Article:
"Damnit boy, you quit makin' a god awful ruckus with that thing or I'm gonna whup your ass but good," the elder man scolded as he yanked his guitar away from the young wannabe.
The young man walked away hurt and angry. He wasn't gonna work in no white man's field. He planned to escape that fate by becoming a working musician, but nobody would teach him to play the guitar, and he didn't have a natural talent for the instrument. He had tried practicing but he didn't know where to begin, and although he had the drive, he didn't necessarily have the discipline to stick with it when he got frustrated. The old timers had no patience for him and would sooner shoo him off like a pesky gnat than teach him even a single chord.
There was only one choice left and he decided it was now or never. The legends had said that anybody who wanted to become great at something could go out to the crossroads at midnight and he would be offered a deal by some otherworldly agent. Rumor was you had to trade the fella your soul, but the young man figured he wouldn't have much use for a soul if he ended up in the fields like some damn zombi, so he accepted the price and headed out to the infamous intersection to barter for his fate.
It was fifteen minutes until midnight when he arrived and he lit up a cigarette and stood waiting, not sure exactly how this was gonna work. His eyes darted back and forth between his watch and the roads heading off in five directions. At exactly the appointed time he saw a pair of headlights racing towards him, and stood off to the side of the road so as not to get hit. The car came to a screeching halt in front of him and a voice called out to him.
"I ain't got all night, boy, so you better git yer ass over here ask for what you came to ask for." the big man inside pulled from a bottle of whiskey and took long puffs from a cigar.
"I wanna be able to play the guitar, sir. Not just play it, but play the hell out of it. I wanna be the best goddamn guitar player in the whole Mississippi delta." he spoke more confidently than he expected he would.
"Ah hell, that ain't nothing. That it?"
"Yessir. That's it."
"Alright then, well you know what they say, practice makes perfect," and without clarifying a single thing the car sped off.
The young man wondered if that was it, just some stupid advice to practice, as though he hadn't thought of that himself. He wiggled his fingers to see if they felt transformed in any way, but they still felt like the tangle of clumsy twitches he was used to. After the long walk back home, alternately curious and furious, he fell asleep and had vivid dreams of himself as a famous bluesman commanding the stage at some juke joint while the women went wild over his playing and the older players looked on jealously.
The next day he woke to the sound of screaming children outside his window and wiggled his fingers again, still not noticing any change. Before he made his way to the outhouse he grabbed his beat up old guitar and started playing, hoping some sort of magic would guide his fingers, but he sounded just as dissonant and arrhythmic as ever. He tossed the instrument on his bed and went about his daily business, frustrated and disappointed.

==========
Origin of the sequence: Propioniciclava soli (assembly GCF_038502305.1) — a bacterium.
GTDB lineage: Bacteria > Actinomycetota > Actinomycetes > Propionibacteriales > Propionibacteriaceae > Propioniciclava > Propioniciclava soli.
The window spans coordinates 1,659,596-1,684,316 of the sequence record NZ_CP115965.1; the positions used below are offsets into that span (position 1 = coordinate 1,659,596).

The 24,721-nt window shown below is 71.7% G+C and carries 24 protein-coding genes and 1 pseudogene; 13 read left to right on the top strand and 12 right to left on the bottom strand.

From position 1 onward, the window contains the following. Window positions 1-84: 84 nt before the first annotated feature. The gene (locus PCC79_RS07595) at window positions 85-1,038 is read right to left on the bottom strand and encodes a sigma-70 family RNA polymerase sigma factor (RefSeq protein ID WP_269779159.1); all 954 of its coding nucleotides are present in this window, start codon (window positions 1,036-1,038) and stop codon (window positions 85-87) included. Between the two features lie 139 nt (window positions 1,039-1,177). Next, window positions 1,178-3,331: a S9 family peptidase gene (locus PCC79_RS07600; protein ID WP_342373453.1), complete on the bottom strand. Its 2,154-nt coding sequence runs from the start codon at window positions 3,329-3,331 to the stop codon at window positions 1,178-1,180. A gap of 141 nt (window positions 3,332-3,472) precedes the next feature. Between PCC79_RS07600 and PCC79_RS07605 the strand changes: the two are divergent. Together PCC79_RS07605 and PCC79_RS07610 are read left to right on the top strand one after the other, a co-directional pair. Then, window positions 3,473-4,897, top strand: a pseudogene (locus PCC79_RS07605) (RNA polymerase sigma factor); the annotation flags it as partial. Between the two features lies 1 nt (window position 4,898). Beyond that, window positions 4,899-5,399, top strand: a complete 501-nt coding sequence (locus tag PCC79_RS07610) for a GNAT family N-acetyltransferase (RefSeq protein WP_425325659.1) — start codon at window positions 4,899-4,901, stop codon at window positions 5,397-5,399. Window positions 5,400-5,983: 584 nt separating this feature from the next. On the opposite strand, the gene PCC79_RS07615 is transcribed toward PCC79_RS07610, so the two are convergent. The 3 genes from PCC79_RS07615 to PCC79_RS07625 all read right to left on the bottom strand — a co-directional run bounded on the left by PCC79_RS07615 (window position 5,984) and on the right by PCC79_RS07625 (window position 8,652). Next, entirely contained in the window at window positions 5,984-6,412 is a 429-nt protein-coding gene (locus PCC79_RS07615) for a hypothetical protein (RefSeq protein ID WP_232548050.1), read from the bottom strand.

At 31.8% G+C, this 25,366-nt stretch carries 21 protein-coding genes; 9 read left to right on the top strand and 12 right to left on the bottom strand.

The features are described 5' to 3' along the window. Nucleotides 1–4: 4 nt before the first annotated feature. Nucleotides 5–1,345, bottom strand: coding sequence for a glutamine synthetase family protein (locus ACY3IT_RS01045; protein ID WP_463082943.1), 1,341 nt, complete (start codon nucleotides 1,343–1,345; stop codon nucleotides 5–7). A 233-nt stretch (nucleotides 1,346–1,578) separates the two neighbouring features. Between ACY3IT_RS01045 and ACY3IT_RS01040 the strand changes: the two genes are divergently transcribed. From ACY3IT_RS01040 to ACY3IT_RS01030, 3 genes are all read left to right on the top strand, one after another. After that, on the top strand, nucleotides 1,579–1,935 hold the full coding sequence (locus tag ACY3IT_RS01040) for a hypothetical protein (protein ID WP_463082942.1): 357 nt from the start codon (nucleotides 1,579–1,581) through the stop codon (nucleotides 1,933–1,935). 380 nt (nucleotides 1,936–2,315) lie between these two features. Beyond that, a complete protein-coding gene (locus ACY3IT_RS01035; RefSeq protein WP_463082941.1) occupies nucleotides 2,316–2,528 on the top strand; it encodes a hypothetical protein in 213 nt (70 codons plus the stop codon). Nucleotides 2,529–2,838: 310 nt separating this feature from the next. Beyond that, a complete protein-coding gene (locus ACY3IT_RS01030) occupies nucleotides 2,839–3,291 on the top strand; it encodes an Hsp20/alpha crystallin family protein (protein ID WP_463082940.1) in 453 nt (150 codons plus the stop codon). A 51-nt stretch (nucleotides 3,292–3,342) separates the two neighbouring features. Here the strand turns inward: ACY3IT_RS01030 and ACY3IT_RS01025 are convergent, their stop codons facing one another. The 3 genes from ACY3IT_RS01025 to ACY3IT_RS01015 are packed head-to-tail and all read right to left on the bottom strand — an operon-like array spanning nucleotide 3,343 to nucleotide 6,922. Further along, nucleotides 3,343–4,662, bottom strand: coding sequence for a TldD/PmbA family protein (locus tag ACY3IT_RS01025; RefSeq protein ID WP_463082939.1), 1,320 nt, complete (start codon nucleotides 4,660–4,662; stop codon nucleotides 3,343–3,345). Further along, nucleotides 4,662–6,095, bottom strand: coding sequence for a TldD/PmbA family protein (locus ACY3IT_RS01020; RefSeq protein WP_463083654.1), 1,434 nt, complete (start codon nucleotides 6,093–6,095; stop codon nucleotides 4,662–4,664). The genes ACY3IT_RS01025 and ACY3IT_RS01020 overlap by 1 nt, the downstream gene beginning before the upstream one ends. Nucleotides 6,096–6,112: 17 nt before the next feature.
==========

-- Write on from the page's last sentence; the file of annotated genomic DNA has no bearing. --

Was the man in the car just some prankster who got off on fooling people who believed the legends? Would somebody really drive out there every night at midnight just to see if some poor sucker had showed up? It was certainly possible, but didn't seem very likely. His cousin's wife's brother had allegedly made the deal and became a genius with watercolors, then moved to New York to show his art in the finest galleries. There was other evidence the legends were true. Maybe he just had to wait for it, but he was tired of being patient, which is why he made the deal in the first place
After lunch he decided to pick the guitar back up and practice. Maybe if he fiddled with it for an hour or so his newly acquired talents would emerge, but after two hours his fingers were raw and he hadn't made a single speck of progress. It was so maddening that he smashed the guitar against the hearth and then cried as he picked the splinters up off the floor. He decided it was time to stop trying to avoid the inevitable, and went out and bought a bottle. Though he had drank on a few occasions, he was not a regular, but he planned to go on a bender until he stopped caring about everything, then he would tuck his tail and go look for work in the fields. It didn't take long before he was passed out on the porch, still clutching the bottle, which was 3/4ths full despite his best efforts.
The next morning he woke to the sound of children screaming outside his window, and wondered how he had gotten to his bed, as he vaguely remembered briefly coming to and realizing he had passed out on the porch, before falling right back to sleep. He looked around and saw his guitar, the one he had smashed the day before in a fit of rage, sitting where he usually kept it, completely unharmed. A voice rang out, seeming to emanate from the instrument:
"Practice makes perfect."
After a few more days he accepted that he was stuck inside some kind of strange loop where he kept repeating the same day over and over. Every morning started with the screaming children and the talking guitar, and ended with him getting piss drunk, smashing the guitar and passing out in various places, only to wake up back in his bed and start the whole thing over. This went on for two or three weeks worth of days, he had lost count, before he finally decided to take his instrument's advice.